Risk Assignment Assessment
Articles written by: Raven Neece
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Risk Assessment of Malathion
Malathion is an insecticide spray to control the West Nile Virus, it is being proposed by the City Council. A citizen of Genericville offered to fund an extensive program to spray the air and ground with Malathion and to offer educational programs and precautions. A risk assessment on the use of Malathion in the city involves four steps. The first step is hazard identification, the second step is dose response, the third step involves exposure, and the fourth step is risk characterization. Based on the risk assessment the city should consider using the Malathion because the risks of the West Nile Virus are greater than the risks of the use of Malathion. There are also many political, social, and economic aspects involved in the consideration to use the Malathion. The political concerns are if the politicians are making the right choice. The social concerns are to get the residents of the city on board. The economic aspects are what hazards, if any, and the long term exposure. The spread of West Nile is a huge concern in the city because of the wet lands that are located here. There are projected to be 50 cases of West Nile this year in the city if something is not done about it. If Malathion is used it will drop to five. After preforming a risk assessment on Malathion based on the four steps, I believe that it would be better to use the Malathion, along with educational programs and precautions.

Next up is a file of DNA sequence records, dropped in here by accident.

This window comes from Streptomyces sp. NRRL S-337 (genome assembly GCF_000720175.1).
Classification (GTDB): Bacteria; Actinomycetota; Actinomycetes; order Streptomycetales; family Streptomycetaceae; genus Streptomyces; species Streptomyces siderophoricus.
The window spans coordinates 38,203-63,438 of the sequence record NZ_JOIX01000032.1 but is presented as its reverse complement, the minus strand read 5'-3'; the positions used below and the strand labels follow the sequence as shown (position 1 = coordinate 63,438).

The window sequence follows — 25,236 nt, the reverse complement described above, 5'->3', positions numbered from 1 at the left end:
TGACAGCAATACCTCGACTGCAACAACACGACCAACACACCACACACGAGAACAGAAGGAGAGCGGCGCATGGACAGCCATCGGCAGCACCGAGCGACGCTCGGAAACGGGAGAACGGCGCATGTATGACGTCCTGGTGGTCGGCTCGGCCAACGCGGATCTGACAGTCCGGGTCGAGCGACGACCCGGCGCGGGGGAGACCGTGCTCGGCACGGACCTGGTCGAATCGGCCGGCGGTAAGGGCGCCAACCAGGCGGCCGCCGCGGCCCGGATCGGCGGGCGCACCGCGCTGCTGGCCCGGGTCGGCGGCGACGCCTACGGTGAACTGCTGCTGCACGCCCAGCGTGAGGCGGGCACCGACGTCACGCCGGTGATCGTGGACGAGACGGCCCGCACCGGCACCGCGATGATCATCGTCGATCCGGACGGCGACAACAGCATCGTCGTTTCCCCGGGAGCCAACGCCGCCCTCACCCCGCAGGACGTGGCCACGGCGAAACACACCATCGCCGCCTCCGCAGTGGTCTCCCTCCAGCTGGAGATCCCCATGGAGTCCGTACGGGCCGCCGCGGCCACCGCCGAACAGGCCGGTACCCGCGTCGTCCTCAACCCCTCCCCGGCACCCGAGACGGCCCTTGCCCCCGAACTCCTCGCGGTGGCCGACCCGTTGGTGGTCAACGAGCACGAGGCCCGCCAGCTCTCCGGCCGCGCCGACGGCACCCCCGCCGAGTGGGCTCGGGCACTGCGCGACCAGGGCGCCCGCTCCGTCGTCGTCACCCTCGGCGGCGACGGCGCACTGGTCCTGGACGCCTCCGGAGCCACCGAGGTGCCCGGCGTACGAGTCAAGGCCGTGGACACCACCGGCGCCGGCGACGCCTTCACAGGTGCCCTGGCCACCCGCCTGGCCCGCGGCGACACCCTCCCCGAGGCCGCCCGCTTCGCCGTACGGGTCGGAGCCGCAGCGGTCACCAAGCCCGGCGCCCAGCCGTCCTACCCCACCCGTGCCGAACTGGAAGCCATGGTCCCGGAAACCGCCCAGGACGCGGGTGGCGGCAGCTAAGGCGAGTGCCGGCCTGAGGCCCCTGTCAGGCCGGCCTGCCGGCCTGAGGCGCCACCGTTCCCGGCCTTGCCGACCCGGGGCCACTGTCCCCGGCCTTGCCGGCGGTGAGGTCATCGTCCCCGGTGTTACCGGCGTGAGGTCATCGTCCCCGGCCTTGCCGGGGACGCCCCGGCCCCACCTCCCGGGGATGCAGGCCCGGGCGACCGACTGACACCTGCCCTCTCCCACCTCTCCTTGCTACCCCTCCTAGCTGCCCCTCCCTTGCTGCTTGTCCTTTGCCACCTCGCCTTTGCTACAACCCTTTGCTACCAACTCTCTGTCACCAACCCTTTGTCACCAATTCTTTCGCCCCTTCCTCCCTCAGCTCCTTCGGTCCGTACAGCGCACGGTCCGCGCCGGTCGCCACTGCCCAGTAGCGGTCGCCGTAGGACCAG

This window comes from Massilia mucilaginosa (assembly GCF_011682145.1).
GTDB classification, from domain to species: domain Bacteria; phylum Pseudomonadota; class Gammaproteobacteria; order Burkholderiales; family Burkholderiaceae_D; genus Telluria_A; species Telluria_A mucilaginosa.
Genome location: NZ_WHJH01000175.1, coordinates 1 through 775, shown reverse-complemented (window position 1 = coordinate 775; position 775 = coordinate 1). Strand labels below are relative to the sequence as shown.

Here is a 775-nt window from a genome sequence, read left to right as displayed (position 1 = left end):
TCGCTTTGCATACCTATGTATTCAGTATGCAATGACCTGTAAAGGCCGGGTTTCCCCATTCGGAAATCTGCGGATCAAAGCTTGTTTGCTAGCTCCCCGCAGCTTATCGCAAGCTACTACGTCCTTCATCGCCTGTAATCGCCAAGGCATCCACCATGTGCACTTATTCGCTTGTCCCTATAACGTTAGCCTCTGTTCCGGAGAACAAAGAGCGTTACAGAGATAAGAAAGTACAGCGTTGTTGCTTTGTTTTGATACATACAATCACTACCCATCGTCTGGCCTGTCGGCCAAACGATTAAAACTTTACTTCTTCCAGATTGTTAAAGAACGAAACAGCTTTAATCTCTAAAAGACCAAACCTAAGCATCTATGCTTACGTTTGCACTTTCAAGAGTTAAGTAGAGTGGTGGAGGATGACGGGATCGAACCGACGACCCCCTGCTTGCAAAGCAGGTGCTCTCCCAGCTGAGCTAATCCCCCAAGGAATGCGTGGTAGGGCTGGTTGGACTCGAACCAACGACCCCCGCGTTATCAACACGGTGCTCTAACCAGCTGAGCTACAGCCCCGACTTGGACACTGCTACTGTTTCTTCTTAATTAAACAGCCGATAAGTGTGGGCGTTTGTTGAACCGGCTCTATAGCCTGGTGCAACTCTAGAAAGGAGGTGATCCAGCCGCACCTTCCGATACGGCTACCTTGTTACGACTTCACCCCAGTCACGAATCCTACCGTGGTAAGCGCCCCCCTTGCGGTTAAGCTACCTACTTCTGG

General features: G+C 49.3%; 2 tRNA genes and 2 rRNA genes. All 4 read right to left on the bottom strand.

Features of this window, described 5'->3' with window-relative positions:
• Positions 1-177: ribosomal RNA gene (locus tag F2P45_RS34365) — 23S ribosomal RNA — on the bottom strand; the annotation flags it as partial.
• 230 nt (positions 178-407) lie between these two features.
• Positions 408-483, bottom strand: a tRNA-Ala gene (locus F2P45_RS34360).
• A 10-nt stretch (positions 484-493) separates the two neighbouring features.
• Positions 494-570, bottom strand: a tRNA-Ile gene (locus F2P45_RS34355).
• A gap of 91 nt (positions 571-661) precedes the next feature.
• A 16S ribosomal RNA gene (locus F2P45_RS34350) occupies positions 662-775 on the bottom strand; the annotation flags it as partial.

In a report made by the agency for toxic substances and disease registry (ATSDR) showed that a human that had five to ten minutes of acute exposure to Malathion had nasal irritation. A human with intermediate exposure of 42 days at two hours per day had no adverse effects observed. Also in a controlled-exposure study regarding respiratory effects, there were no signs of toxicity during the study, except complaints of nasal irritation when exposed to the highest concentration during the first five to ten minutes.
In regards to gastrointestinal effects, there is a self-study of self-reported seamen who may have been exposed to a single cloud of Malathion. They reported problems such as diarrhea, constipation, or painful bowel movements 12 days following the incident. There was no evidence of actual exposure to the chemical.
In regards to renal effects, a study of workers exposed to Malathion, for up to 29 years, found no increase in renal disease. In regards to body weight, men were exposed for one hour twice a day for 42 days, and there were no exposure-related changes in body weight. In regards to reproductive effects, low birth rate, and cancer, studies showed that there was no significant association between exposure and Malathion.
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